One of the main reasons that people use silicone rubber keypads is because they can feel the buttons depress and return. They know when a feature has been activated by its tactile response, sometimes called the snap force. Feeling the button go down and come back up is part of what gives your customer peace of mind when using your product. Tactile response conveys the feeling that “it works.” It’s something your customers will notice when using a quality silicone rubber keypad instead of a touchscreen or a poorly made offshore rubber keypad.

Feeling the Physics
When designing a new product using a keypad system, it’s always important to consider the snap force. It is a ratio determined by two scientific forces, actuation force and contact force. When the user presses the key momentarily, this is the actuation force. The contact force is the slight pressure which keeps the key down. How much snap force is needed to feel that click and operate the button is critical to the popularity and success of a product using a custom silicone rubber keypad.

Why It Matters
Most products use a 50-percent snap force. Here’s why. If the tactile response on the rubber keypad is too low, the button is very soft. The user can’t feel it and may have doubts if the product is working. This can lead to double activation of keys, which can prevent the machine from doing its job properly. This can also lead to rubber keypad abuse by frustrated and aggressive operators. On the other hand, if the snap force is too high, the key will wear out more quickly, shortening the lifespan of the product. Silicone rubber keypads that carry a moderate ratio are more likely to give the user peace of mind and help your product to function with a longer life.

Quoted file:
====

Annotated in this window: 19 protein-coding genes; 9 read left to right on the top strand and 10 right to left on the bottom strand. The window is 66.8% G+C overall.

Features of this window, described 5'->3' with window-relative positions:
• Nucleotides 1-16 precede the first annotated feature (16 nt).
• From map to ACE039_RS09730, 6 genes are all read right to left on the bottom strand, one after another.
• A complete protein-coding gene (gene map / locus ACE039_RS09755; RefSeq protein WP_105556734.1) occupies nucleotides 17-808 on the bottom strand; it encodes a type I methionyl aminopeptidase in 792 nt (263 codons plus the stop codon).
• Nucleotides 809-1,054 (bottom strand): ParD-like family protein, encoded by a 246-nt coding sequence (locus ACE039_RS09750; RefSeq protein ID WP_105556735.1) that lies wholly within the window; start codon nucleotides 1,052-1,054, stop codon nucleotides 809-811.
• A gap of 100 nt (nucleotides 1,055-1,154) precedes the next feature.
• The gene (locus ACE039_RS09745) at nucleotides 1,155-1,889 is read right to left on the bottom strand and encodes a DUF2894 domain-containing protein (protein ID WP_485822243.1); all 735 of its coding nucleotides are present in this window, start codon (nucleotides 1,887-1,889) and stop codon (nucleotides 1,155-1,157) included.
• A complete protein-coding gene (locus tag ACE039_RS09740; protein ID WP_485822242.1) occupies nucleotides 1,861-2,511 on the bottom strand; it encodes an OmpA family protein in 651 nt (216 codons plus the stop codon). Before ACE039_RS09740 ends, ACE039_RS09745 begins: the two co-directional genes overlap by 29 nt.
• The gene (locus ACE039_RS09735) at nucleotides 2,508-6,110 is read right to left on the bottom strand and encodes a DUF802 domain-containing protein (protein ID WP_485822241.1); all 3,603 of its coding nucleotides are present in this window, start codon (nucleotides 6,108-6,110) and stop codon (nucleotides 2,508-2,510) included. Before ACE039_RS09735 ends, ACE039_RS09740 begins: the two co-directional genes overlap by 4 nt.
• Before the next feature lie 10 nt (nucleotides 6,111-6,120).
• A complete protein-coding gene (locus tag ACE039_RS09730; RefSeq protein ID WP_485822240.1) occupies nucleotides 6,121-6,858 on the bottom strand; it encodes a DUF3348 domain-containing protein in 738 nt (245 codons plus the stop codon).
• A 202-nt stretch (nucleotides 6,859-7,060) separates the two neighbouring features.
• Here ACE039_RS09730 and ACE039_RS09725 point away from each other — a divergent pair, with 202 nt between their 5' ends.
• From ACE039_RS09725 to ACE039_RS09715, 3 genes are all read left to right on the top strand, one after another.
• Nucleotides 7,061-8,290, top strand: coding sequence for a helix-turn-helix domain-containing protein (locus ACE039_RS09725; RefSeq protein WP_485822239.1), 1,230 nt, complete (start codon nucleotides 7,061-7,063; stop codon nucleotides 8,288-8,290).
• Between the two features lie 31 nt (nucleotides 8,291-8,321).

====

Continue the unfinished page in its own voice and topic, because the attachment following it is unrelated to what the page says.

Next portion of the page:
Lower or Higher Tactile Response
While most situations call for an approximate 50 percent snap force, there are some situations where that varies. A lower tactile response on molded silicone rubber keypads might be preferred when it’s important to have a quieter keyboard. Another scenario might be a tight tolerance, providing minimal space and height for the rubber keypad to operate. In such cases, you don’t have to push the button all the way down to make it work. In other cases, you might want to make it harder to depress the button. Perhaps the key has important consequences and you want to be sure that the user doesn’t strike it by accident, as in operating military keypads or medical rubber molded keypads.

How it feels to depress buttons on a custom keypad can also be adjusted by the type of silicone rubber used. The durometer is the measurement of its hardness. A lower number, such as 40 durometer, is a softer silicone rubber. A higher durometer, such as one around 70, is harder, and therefore more difficult to push.

When trying to decide the best options for a new product’s custom rubber keypad design, the tactile response and force of use are important to how the product is used and how well received it is. SiTECH offers several different options to help you achieve the desired effects for your new product. For more information about the various design specification options for silicone rubber keypad manufacturing through SiTECH, contact our office.